Preferred order of spans nucleus before satellite

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Preferred order of spans: nucleus before satellite Elaboration – usually first the nucleus (material being elaborated on) and then satellite (extra information) vs. satellite-nucleus Concession – usually the satellite (the although- type clause or span) before the nucleus
12 Relation names (in M&T 1988) Other classifications are possible, and longer and shorter lists have been proposed
13 Schemas They specify how spans of text can co-occur, determining possible RST text structures
14 Graphical representation A horizontal line covers a span of text (possibly made up of further spans A vertical line signals the nucleus or nuclei A curve represents a relation, and the direction of the arrow, the direction of satellite towards nucleus
15 How to do an RST analysis 1. Divide the text into units Unit size may vary, depending on the goals of the analysis Typically, units are clauses (but not complement clauses) 2. Examine each unit, and its neighbours. Is there a clear relation holding between them? 3. If yes, then mark that relation (e.g., Condition) 4. If not, the unit might be at the boundary of a higher-level relation. Look at relations holding between larger units (spans) 5. Continue until all the units in the text are accounted for 6. Remember, marking a relation involves satisfying all 4 fields (especially the Effect). The Effect is the plausible intention that the text creator had.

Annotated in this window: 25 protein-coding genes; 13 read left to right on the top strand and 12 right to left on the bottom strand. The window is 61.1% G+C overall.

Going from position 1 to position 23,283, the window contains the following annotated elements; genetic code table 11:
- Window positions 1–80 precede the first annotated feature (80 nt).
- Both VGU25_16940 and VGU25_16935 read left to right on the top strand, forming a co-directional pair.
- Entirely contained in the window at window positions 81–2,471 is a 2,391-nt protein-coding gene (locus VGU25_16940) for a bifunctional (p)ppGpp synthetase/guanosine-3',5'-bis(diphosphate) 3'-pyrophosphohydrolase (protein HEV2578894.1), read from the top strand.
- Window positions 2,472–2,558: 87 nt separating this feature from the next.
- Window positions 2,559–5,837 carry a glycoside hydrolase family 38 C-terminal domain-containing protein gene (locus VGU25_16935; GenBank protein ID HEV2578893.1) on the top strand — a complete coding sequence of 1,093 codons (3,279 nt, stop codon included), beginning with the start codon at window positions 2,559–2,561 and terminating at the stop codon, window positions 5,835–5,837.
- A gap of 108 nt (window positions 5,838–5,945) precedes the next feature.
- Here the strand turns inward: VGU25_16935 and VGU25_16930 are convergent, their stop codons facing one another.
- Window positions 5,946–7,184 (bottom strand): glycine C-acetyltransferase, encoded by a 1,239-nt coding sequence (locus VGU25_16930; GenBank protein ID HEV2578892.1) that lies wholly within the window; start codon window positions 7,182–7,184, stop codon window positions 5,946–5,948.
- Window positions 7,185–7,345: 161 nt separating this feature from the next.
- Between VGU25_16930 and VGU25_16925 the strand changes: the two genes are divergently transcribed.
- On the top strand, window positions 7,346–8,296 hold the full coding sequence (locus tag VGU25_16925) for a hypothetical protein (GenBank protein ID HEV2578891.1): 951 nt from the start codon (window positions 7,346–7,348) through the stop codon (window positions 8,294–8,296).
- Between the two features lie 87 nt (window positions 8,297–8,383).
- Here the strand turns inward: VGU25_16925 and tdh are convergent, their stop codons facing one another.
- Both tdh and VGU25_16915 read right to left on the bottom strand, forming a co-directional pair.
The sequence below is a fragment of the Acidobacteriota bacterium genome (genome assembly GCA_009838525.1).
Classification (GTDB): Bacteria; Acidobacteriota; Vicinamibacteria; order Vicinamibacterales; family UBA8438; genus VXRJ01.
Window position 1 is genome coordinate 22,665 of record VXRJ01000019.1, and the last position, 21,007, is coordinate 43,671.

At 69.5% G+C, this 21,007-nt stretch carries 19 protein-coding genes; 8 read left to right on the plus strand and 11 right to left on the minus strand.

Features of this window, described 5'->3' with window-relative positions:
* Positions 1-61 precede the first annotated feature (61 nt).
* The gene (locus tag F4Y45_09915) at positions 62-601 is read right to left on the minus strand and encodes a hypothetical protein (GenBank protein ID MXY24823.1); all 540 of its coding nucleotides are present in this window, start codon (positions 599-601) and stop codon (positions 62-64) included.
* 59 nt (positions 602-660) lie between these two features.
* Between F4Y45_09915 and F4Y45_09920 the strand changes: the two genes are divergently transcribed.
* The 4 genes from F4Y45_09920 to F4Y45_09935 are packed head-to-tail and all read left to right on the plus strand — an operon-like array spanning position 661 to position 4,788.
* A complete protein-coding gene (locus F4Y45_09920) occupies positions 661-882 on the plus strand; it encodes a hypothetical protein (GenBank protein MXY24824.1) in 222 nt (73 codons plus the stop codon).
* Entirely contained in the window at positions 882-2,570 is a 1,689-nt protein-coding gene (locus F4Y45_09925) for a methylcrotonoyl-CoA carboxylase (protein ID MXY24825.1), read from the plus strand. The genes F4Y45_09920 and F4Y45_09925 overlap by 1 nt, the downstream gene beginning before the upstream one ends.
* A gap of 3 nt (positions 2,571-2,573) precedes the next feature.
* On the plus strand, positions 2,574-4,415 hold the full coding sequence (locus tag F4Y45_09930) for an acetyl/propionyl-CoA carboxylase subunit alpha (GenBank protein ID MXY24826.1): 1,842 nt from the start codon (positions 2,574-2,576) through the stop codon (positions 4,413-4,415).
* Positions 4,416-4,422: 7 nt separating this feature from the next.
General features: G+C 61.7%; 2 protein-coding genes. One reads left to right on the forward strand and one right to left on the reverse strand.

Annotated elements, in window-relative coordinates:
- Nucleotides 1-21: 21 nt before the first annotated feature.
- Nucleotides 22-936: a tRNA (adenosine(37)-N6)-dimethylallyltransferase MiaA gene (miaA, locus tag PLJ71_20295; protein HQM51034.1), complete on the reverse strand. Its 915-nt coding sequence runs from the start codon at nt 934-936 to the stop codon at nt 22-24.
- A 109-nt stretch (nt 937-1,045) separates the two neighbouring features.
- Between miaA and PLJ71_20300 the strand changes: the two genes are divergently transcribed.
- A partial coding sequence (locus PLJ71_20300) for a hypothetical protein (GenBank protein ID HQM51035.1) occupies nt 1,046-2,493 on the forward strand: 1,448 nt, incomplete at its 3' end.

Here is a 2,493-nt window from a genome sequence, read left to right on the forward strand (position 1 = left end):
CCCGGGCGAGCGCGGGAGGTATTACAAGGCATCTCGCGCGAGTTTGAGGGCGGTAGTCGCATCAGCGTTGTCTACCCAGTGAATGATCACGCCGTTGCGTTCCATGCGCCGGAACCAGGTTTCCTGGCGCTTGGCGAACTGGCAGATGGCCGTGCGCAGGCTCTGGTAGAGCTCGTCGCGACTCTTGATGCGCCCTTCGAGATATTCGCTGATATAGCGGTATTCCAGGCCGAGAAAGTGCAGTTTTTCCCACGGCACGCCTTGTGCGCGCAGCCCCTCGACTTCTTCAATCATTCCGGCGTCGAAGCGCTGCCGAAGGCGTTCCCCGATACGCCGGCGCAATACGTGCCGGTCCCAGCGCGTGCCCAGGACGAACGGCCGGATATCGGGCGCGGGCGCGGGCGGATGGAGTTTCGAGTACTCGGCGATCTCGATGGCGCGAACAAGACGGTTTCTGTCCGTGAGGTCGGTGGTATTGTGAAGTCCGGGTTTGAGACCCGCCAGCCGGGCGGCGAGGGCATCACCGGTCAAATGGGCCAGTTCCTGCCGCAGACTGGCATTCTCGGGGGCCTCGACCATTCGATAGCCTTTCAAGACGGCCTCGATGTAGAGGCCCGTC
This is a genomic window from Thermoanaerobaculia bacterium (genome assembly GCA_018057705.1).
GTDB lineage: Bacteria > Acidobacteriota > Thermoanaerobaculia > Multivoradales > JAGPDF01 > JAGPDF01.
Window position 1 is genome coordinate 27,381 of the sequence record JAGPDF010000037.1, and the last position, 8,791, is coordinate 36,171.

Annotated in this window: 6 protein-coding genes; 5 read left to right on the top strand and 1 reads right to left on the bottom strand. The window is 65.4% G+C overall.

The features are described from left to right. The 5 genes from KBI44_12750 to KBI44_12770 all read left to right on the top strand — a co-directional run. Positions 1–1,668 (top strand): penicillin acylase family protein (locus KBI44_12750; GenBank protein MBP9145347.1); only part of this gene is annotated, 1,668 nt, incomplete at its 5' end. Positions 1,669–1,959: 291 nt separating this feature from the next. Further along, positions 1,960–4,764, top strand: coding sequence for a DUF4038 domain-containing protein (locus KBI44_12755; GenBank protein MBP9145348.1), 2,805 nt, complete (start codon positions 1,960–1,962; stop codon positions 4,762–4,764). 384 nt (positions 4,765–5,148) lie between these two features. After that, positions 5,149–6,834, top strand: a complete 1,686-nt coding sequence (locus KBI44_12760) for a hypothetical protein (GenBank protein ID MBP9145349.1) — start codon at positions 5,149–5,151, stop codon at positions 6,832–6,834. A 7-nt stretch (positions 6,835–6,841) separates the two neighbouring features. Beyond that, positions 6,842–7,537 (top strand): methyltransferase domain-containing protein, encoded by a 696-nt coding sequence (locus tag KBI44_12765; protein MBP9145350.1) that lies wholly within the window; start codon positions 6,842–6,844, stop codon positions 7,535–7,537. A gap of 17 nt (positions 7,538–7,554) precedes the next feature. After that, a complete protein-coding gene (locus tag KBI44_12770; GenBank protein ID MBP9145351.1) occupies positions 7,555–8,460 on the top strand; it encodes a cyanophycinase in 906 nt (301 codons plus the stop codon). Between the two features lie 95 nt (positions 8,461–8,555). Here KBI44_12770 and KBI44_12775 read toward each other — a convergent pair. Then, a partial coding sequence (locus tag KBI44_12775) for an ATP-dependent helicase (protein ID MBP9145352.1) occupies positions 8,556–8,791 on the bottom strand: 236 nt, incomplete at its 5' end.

16 Some issues Problems in identifying relations Judgments are plausibility judgments. Two analysts might differ in their analyses Definitions of units Vary from researcher to researcher, depending on the level of granularity needed Relations inventory Many available Each researcher tends to create their own, but large ones tend to be unmanageable A theory purely of intentions In contrast with Grosz and Sidner’s (1986), it does not relate structure of discourse to attentional state. On the other hand, it provides a much richer set of relations.
17 Applications Writing research

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